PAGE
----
Do you know the first Supertuscan of Chianti Classico? Here's a hint: it was born in 1968...

One company, three different realities

San Felice wines are rich in history. To understand its origins, we must go back to the 8th century and delve into the bitter controversies of the bishops of Arezzo and Siena, who at that time were competing for control of parish churches. Among the disputed settlements was San Felice, definitively assigned to the bishop of Arezzo in 715. A thousand years later Grisaldi del Taja managed care of the estate. It was Giulio Grisaldi Del Taja, sensing the great agronomic potential of the area, who invested in land and crops, even taking part, in 1924, in the foundation of the Chianti Classico Consortium. Today San Felice boasts a property of 1,700 hectares, of which 650 are cultivated, including vineyards (180 hectares), olive groves and arable land.

Since 1978 it has been owned and managed by the Allianz insurance group which, under the leadership of President Mario Cuccia and General Manager Davide Profeti, have made San Felice one of the most solid wineries in the Tuscan landscape. Over the years the company has also invested outside the Chianti Classico area. In 1981 the Campogiovanni estate in Montalcino was purchased, in 2016 Bell’Aja in Bolgheri was born. Three different estates united by the same essential factors. The quality of the wines is born through the enhancement of the territories to which they belong, a careful look at environmental sustainability implemented thanks to precision viticulture, continuous experimentation, and lastly, a constant study both on international and native grape varieties, and culminates in the Vitiarium project, an experimental vineyard of two and a half hectares that hosts 270 grape varieties considered as minor.

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The wines

The first is Vigorello, a true corporate emblem. Born in 1968 it is considered, without a doubt, the first Supertuscan of Chianti Classico. Thanks to an accurate mass selection more than fifty years ago, a pure Sangiovese was vinified marking a break with the past, in which the use of some white grape varieties was preferred for the production of Chianti Classico. The name of the wine derives from the word “vigour,” a noun attributed to red wine that would be born shortly thereafter. Ten years later, Poggio Rosso was bottled, a real corporate cru of Chianti Classico, while in 1979 cabernet sauvignon joined Sangiovese in the composition of Vigorello: the road to Supertuscans was thus mapped. A few years later it was invested in Montalcino. From over twenty hectares of vineyards come Brunello, Brunello Riserva and Rosso di Montalcino. The latest bet is called Bell’Aja, in Bolgheri, eight hectares of rows between the prestigious estates of Ornellaia and Sassicaia. Two wines are produced, a Bolgheri and a Bolgheri Riserva. All labels excel in international markets, thanks to commercial success and the appreciation of international critics. The Tre Bicchieri recognition by Gambero Rosso was lauded 17 times starting with the Vigorello ’88 awarded for the first time. In the 2021 Guide, Chianti Classico ’18 is on the top step of the podium. Satisfaction also comes from Wine Spectator which counts San Felice among the 34 best wineries in Italy: “Certainly an important recognition in San Felice, but also a tribute to the passion and commitment of the company in recent years, in the name of quality and excellence – says Davide Profeti, General Manager of the company – We look to the future with ever more responsibility, energy and trust. Also with respect to our commercial ambitions: in 2021 it is our firm intention to continue to devote maximum attention to the development of online channels and at the same time to our commercial partners with whom we have been collaborating for decades. Our gaze is directed in particular to the Italian HoReCa channel, so dramatically affected by the pandemic and which, more than any other, we believe to be of fundamental importance for our growth.”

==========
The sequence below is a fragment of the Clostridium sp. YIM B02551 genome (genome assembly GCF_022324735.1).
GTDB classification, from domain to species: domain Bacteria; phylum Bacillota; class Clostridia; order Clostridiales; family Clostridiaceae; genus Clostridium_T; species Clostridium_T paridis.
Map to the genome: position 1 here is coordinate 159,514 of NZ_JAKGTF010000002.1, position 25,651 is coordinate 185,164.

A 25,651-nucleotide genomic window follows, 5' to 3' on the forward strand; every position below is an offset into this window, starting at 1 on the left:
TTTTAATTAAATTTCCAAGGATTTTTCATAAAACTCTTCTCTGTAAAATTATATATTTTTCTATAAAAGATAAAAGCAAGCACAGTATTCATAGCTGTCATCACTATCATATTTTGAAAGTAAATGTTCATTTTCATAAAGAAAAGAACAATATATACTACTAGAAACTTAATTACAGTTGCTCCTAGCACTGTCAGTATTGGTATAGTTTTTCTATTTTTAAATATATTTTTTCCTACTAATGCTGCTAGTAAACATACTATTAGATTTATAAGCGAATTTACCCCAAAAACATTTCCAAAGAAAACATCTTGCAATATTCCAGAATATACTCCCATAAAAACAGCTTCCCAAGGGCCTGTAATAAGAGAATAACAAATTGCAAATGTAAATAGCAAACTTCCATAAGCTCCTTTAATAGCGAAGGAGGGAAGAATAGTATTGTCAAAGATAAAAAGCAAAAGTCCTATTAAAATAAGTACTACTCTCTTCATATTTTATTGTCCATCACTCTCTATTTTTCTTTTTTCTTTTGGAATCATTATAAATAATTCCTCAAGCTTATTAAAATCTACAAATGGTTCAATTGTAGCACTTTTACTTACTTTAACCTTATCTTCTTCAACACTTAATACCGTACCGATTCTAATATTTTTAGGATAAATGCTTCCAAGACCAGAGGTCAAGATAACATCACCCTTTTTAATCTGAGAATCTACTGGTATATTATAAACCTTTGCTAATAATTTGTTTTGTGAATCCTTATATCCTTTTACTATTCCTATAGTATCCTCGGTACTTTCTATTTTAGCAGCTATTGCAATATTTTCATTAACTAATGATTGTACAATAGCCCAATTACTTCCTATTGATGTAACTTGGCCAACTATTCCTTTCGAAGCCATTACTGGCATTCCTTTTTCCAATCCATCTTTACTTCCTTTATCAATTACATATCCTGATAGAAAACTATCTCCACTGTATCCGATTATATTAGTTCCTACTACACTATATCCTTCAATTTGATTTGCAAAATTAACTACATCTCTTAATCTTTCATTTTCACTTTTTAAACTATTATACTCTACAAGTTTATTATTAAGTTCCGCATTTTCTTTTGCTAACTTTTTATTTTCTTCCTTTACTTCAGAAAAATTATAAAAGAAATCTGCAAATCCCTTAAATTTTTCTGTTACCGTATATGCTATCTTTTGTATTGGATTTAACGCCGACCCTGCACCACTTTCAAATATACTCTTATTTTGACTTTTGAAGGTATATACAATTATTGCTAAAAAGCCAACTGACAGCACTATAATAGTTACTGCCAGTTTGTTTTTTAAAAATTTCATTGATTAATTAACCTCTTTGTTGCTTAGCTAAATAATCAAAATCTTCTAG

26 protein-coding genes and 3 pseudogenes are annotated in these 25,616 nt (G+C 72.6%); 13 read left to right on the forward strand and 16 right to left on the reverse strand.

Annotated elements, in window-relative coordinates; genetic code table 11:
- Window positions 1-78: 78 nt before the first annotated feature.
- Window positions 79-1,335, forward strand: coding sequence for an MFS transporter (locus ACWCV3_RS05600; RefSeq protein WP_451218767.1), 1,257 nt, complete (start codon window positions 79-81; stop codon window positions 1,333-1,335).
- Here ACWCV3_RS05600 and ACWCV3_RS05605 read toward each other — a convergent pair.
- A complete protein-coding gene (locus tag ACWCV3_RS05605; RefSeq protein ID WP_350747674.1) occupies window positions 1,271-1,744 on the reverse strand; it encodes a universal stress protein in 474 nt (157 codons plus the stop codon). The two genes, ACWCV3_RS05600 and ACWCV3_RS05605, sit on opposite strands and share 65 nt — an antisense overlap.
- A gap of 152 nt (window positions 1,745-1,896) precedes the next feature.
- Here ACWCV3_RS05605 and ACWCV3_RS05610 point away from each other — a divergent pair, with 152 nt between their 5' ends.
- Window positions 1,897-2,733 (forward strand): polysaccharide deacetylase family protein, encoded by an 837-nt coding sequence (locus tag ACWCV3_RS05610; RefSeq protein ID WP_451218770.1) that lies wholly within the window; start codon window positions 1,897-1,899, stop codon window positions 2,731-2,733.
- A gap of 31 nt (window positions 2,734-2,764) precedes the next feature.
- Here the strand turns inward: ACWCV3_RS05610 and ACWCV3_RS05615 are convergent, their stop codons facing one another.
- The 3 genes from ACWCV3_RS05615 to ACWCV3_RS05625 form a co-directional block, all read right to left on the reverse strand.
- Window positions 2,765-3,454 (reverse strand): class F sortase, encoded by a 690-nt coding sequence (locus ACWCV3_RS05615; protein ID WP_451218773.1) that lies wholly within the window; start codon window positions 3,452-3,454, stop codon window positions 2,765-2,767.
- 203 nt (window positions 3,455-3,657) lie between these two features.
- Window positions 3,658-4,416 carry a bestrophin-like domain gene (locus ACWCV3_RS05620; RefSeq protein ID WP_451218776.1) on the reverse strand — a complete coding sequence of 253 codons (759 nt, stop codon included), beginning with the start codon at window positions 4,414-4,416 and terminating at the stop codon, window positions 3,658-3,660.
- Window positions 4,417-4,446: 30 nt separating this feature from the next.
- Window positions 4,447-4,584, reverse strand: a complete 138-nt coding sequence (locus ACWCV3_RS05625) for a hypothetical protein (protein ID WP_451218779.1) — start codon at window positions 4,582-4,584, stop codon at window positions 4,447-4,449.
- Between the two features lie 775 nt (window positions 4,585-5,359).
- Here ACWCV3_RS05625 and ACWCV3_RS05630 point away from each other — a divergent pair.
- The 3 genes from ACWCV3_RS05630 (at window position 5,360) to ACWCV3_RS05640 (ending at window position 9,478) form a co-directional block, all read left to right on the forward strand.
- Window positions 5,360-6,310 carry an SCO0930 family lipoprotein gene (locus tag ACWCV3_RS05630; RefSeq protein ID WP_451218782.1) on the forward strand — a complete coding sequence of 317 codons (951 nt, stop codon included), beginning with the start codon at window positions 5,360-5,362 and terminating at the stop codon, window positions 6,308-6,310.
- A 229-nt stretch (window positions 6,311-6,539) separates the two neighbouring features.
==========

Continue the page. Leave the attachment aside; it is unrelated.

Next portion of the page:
Hospitality and reception. It’s not just wine at San Felice.

The medieval village was completely renovated and converted into a hotel in 1991. Thus an albergo diffuso – scattered hotel – was born which, two years after its birth, became part of the Relais & Chateau circuit. There are 29 rooms, 31 suites, a spa and playing fields for a five-star offer. There are two restaurants, Osteria del Grigio and Poggio Rosso, a restaurant run by chef Juan Camilo Quintero, under the supervision of chef Enrico Bartolini. The cuisine is in full harmony with the Borgo, between quality of ingredients and an elegant and refined style. Several proposals range sea and land without ever forgetting the vegetables that come directly from the vegetable garden called “Felice,” where young and old work and that is the result of one of the philanthropic projects of Umana Mente, the Allianz Foundation founded in 2001. Poggio Rosso obtained the Due Forchette recognition by Gambero Rosso (excellent restaurant in its category) and the 2021 issue of the Michelin Guide also awarded the restaurant: “It is an honour to have brought a Michelin star to Poggio Rosso. Knowing that my culinary vision is shared and appreciated is my greatest satisfaction” says Juan Quintero, Executive Chef at Borgo San Felice. Pride for the results obtained also for Danilo Guerrini, Maître de Maison of the hotel: “It’s an achievement that is the result of the indispensable contribution and the strength of character expressed by the whole San Felice Team, in particular from the kitchen and dining room, which allowed the experience at Poggio Rosso to become, even more, an unforgettable moment of authentic haute cuisine combined with a first-rate dining service.”

by Giuseppe Carrus